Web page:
Let your child’s creative juices flow




Eleanor Douglas-Meyers is a crafty mom from Uitenhage who writes about DIY, parenting, natural hair care, fashion, food and fun on her blog JustEllaBella Today she looks at choosing day care





I think of myself as the “creative type” I love making things and creating things and I can often be found with some sort of art supply nearby.

There is no doubt that my son has a strong creative side, even at the age of three it is pretty obvious. Whether he is making up stories to tell, making up songs to sing, painting or taking pictures, it is a big part of who he is at the moment.

Creativity is a great skill to have, it opens you up to a world of possibilities so I try to encourage this side of him… (without ignoring the other sides naturally). As I’m not a trained teacher or child psychologist the following 10 tips have not gone through clinical trial.
It is just what I believe as a “creative adult” and parent to a “creative child”.

Try different things

Maybe painting is your child’s thing, maybe it is making figures with play dough or making music … you need to keep trying different things and exposing your child to different creative outlets.




Lean on other creatives

If being arty farty is not your thing, chat to a friend who is, or enroll your child in a class and even easier than that … use the internet,! use blogs or columns like mine or just check out Pinterest.

Don’t be afraid to get messy

The best part of teaching your child to be crafty and creative, is getting hands on. Enjoy the experience of being messy together, even if it’s not your thing, your creative little one will appreciate it.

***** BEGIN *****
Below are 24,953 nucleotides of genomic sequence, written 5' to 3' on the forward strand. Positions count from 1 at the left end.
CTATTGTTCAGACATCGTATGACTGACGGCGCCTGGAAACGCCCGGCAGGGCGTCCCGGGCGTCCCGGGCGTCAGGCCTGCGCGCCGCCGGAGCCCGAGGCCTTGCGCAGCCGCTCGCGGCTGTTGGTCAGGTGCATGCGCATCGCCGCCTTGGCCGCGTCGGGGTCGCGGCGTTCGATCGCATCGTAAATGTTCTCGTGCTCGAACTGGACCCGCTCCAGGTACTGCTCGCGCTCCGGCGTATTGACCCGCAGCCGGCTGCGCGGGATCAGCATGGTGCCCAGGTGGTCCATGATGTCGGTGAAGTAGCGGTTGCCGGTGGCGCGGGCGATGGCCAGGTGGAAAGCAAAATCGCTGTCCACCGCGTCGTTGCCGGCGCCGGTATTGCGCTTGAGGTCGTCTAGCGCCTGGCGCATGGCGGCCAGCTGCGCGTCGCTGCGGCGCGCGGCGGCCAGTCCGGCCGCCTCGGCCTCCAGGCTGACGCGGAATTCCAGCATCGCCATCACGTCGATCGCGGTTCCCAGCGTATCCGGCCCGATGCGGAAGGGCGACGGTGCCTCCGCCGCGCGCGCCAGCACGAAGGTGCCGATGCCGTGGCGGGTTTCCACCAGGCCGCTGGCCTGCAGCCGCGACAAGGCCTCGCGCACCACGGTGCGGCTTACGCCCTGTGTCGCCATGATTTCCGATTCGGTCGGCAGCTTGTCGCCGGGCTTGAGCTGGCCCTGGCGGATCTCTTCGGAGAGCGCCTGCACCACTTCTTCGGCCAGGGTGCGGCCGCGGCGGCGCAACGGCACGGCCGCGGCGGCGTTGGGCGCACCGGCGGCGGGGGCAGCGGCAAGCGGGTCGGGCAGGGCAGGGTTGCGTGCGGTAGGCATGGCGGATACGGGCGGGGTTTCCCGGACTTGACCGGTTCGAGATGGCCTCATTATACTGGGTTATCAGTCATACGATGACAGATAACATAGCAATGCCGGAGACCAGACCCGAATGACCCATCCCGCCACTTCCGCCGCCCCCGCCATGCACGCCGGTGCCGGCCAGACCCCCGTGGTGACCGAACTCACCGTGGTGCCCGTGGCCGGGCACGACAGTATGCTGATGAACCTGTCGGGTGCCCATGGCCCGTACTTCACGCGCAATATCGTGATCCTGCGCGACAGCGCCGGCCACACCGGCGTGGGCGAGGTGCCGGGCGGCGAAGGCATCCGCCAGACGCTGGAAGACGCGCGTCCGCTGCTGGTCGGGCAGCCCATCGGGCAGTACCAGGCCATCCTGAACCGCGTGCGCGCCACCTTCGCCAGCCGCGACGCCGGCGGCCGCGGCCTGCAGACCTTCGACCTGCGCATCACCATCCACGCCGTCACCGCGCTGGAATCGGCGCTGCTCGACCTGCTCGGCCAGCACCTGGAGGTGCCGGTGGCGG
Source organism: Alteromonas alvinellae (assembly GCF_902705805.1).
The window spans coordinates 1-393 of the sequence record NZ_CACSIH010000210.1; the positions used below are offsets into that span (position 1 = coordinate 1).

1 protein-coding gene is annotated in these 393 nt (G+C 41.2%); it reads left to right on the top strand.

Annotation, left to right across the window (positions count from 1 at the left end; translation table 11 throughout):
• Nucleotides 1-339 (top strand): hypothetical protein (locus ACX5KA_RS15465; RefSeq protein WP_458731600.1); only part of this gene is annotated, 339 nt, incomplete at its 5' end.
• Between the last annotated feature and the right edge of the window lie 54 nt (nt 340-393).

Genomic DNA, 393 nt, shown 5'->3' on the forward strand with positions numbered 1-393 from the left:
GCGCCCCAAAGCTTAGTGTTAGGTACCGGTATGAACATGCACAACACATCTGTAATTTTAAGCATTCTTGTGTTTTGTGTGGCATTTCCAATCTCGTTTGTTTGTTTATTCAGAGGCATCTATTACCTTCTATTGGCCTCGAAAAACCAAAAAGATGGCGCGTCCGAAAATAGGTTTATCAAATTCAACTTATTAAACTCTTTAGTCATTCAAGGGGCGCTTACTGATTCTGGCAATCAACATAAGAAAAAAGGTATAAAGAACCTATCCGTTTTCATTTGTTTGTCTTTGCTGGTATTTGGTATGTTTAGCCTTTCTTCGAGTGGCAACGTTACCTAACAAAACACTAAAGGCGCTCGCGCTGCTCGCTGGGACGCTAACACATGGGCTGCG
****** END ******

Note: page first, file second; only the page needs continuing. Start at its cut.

Step away

This is hard for me at times … letting him colour outside of the lines, paint over already painted pictures and the like (my poor heart) it’s tough but it’s good for them.

Forget the rules

You know those colouring pages they give at restaurants? My boy likes to turn those around and draw his own pictures, the first time he did that I was tempted to “show him the right way” but leaving him to do what he wanted resulted in his first “picture of me” .

Be open to new things

Toddlers/preschoolers are quite affected by how we react, if mommy/daddy seems to like this new project they would be more willing to try it out.

Make mistakes

My parents are pretty creative people but I know they make mistakes, they never hid that – through them I learnt that it’s okay to mess up and that it is part of the fun to go from there and make something better than you imagined. I don’t hide messing up from Aidan – we have had many a good laugh about the fact that his mom can’t cut straight without a ruler.

Set up creative spaces

Sometimes all you need is some art supplies and a quiet corner, leave your child to it and see what they come up with.

Make it okay to be different

Encourage your child to be him/herself and not follow the crowd. Creatives are often outsiders and you as a parent need to show them that what makes them different is what makes them special.

Don’t micro-manage boredom

This one is tough because you want to make sure your child is happy and entertained, but in my experience…imagination grows in the “bored spaces”. Just the other day we went for a long drive and I cursed the fact that I didn’t bring a tablet for him to watch but within minutes he was staring out of the window pointing out clouds shaped like animals and doughnuts.


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